Researchers have recently learned that regular physical activity can have a powerful effect on age-related declines in metabolism. One study out of Tufts University Center for Physical Fitness found that strength training by itself increased the metabolic rate of postmenopausal women by 15 percent. Not much, you say?
If the boost translates to only 100 calories a day, which is a realistic expectation, you could save yourself from putting on an extra 10 pounds in a year. Regular exercise offers a trifecta of good health: It burns calories, builds muscle, and improves your overall health. Experts on aging say that the body is better able to repair itself and perform efficiently if it is properly conditioned by exercise and good nutrition.
And the calorie-burning rewards of exercise are not limited to your workout time. Some research suggests that your revved up metabolic rate stays elevated for several hours after you stop exercising.
While weight management may be your number one priority now, think fitness not thinness. Just look at all the other health bonuses experts attribute to being physically active:
Regular physical activity reduces your risk of developing:
- heart disease
- some kinds of cancer
- high blood pressure
It also can reduce the symptoms of:
And it boosts and builds:
- the immune system
- your energy level
- your muscle mass
- blood flow to the brain, which helps keep you mentally sharp
So how should you get started? It doesn’t matter how you begin, just get moving! Any activity is better than vegetating in front of the television. Look for every opportunity you can to stand instead of sit, walk instead of drive, or run instead of walk. Turn your everyday activities into opportunities for physical activity, such as taking the stairs instead of the elevator. Make movement a routine part of your everyday life.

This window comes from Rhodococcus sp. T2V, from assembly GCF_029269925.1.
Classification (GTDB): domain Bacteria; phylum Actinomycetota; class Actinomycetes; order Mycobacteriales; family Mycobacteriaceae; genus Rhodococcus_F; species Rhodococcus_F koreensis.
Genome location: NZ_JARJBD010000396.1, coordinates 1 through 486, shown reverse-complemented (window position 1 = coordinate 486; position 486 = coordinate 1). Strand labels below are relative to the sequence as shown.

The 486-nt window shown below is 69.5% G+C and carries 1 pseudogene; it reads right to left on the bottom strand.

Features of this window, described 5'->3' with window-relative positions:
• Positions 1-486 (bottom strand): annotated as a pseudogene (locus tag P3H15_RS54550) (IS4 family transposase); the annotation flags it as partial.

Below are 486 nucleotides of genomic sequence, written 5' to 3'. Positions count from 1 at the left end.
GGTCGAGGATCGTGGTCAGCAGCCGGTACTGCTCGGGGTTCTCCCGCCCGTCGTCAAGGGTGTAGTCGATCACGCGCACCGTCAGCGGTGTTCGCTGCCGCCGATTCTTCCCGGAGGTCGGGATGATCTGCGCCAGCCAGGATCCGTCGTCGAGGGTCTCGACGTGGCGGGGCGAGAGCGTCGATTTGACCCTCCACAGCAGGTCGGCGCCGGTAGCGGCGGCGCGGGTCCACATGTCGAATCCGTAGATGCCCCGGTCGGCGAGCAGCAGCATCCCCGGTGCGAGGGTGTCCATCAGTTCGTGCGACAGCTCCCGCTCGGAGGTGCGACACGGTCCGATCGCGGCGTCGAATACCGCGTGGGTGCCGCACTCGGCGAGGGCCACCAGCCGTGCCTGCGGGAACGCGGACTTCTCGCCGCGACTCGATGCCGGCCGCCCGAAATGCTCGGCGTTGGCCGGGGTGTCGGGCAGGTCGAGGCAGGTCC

5. Triad of Physical Activity
Recent research has found that when it comes to exercise, you need a combination of three types to reap the most health benefits — weight training for strength, aerobic exercise for strength and endurance, and calisthenics (stretching, bending, and twisting exercises) for flexibility.
Studies have found that extreme physical exertion is no more useful to gaining and maintaining fitness than is moderate exercise. What’s more, you place yourself at risk for injury or a heart attack if you’re not already in good physical shape. So start off slowly and increase your activity gradually. Get your doctor’s okay before beginning a new physical activity if you haven’t exercised in years or have a medical condition.